Robert S. Sheen is founder and president of First Capitol Consulting Inc., which advises employers nationwide on issues related to the Affordable Care Act. He is also editor-in-chief of The ACA Times (acatimes.com), an online news and information journal about the law.
Starting in 2014, the "Individual Mandate" of the ACA required everyone in the United States get health coverage or pay a penalty. For 2014, that penalty (technically an excise tax) was typically $95 per person, per household. So, if your employee has a spouse and two kids who are not covered by a company or individual insurance plan, he or she will have to pay a tax penalty of nearly $300 for those three uninsured family members. That penalty goes up every year; it more than tripled for 2015, and will increase by six times for 2016.
What are an employee's healthcare options? Typically, there is the company's healthcare plan. The employee can also choose coverage through a healthcare exchange. Depending on whether the company's healthcare plan fails to meet certain requirements for affordability and minimum value, the employee may also be eligible for a subsidy to help pay for healthcare coverage bought through an exchange. In addition, your employees and their family members may also be eligible for Medicaid, CHIP (for children), TRICARE and/or Veterans Care.
Health plans in the individual or group market, including those through the exchange, as well as coverage under Medicaid and CHIP, must include coverage for 10 "essential health benefits."
- Doctor visits
- Emergency services
- Maternity and newborn care
- Mental health
- Prescription drugs
- Rehabilitation services and devices to help you recover from injury or disability
- Lab services
- Preventative and well-being services
As your employees evaluate their various options for healthcare coverage, they need to consider what they will have to pay for each available option and how the benefits compare. It's important for employees to consider all of the costs—not just the most visible part, the monthly premium.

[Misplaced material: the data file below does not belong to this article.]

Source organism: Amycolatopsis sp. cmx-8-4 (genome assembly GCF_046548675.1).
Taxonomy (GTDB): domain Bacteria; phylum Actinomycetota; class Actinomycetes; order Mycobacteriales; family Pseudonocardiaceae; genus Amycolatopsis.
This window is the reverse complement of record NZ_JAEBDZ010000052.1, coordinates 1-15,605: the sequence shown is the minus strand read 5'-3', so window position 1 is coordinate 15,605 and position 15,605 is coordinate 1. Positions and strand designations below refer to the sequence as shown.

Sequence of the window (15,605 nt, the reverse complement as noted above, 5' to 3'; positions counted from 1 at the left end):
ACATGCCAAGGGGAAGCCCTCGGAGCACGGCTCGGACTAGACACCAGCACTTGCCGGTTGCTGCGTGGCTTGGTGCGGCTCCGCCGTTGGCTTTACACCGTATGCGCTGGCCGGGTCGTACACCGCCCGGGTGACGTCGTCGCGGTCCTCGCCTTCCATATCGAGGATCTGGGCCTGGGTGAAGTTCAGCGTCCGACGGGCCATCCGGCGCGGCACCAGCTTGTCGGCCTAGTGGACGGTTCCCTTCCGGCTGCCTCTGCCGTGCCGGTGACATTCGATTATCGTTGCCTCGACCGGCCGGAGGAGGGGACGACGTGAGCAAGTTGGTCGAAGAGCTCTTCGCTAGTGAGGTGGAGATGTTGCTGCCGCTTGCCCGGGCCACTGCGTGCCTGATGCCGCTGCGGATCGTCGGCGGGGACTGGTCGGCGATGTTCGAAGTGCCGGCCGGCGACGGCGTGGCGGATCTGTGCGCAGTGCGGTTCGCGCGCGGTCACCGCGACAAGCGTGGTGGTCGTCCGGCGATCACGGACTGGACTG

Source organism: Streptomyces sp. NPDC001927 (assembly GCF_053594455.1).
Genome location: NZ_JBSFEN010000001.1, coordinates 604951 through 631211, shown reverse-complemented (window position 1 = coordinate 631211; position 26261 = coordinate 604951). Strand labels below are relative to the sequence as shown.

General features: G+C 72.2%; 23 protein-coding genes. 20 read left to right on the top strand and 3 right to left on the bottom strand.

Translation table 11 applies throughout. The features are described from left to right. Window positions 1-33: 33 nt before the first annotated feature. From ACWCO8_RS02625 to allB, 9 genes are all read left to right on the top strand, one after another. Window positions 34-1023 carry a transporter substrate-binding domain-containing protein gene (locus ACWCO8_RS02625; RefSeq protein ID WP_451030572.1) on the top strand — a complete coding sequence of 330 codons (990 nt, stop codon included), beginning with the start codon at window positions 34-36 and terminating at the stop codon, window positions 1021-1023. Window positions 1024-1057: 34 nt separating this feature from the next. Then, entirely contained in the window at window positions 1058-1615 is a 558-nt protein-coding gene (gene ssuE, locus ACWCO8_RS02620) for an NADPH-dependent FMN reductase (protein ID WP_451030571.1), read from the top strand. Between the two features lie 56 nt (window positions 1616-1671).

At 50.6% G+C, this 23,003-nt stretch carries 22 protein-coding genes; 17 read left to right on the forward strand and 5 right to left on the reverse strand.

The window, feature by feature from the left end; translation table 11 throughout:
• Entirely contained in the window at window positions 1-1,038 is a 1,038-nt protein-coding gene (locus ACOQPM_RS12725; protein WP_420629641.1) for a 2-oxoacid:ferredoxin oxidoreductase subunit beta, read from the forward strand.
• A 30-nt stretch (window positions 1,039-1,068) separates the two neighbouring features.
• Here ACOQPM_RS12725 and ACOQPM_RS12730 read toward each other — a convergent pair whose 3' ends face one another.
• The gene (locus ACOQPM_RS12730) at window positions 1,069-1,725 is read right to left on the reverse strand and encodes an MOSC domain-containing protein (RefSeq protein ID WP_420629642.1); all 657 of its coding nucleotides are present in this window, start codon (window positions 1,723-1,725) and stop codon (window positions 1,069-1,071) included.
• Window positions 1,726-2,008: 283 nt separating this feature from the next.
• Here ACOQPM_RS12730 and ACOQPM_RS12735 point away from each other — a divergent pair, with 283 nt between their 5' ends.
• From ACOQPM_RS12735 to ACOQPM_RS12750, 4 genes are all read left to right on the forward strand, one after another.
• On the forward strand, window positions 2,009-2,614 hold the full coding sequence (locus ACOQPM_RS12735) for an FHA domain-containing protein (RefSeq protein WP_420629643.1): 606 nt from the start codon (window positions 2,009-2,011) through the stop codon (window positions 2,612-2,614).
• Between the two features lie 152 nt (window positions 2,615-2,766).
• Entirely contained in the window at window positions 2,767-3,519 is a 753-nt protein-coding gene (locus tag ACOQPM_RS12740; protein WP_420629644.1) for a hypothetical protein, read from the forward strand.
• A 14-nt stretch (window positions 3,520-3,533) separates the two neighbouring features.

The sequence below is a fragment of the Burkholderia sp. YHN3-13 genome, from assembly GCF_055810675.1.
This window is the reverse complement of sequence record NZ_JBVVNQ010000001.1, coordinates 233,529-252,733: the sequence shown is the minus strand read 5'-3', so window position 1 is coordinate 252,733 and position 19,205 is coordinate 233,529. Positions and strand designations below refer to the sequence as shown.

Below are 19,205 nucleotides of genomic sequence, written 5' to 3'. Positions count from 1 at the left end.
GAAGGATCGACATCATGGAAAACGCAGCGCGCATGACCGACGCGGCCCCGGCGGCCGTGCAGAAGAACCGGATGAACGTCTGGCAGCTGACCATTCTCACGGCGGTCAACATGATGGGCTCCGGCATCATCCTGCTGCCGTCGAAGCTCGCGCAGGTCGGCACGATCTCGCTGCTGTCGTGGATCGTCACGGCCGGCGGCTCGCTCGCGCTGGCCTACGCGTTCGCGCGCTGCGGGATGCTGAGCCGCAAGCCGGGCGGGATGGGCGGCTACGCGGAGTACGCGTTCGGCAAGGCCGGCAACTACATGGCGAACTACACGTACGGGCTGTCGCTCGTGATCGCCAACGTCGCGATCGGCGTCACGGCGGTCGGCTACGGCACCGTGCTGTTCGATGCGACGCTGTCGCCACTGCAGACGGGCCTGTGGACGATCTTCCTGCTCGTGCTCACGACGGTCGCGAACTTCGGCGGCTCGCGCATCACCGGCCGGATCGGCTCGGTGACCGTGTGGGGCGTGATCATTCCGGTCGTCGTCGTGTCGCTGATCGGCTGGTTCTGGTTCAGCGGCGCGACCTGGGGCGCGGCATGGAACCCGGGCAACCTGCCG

The deductible is what each of us has to pay first, before the insurance company will pay for medical services. It's important to note that health insurance deductibles are on an annual basis, which means that once you pay the deductible for the year, you are finished.
Two other important parts of total healthcare cost are copay and coinsurance. Copay is what is paid every time you visit a doctor's office. For example, your plan might require a $25 copay every time you visit your doctor.
Coinsurance is similar to a copay, but is a percentage, rather than a fixed dollar amount. So, if your plan has 20 percent coinsurance and the cost for a medical service is $100, you pay $20.
Another part of the healthcare cost total is out-of-pocket costs. If you receive medical services that are not covered by your insurance plan, you are responsible for paying for those services out of your own pocket, with no help from insurance. When looking at available healthcare options, your employees should compare the total costs for each—including premiums, deductibles, copays, coinsurance and out-of-pocket costs.
Your employees must also consider the enrollment window. Typically, a company healthcare plan specifies a window of time when employees can enroll in the plan. Similarly, the exchanges have specific periods during the year to sign up.
The only time an employee can enroll outside of these specific windows of time is when he or she has a life-changing event, such as starting a new job, getting married or having a baby. A life-changing event allows for "special enrollment." Only Medicaid has no open enrollment window; those who qualify for Medicaid can enroll at any time.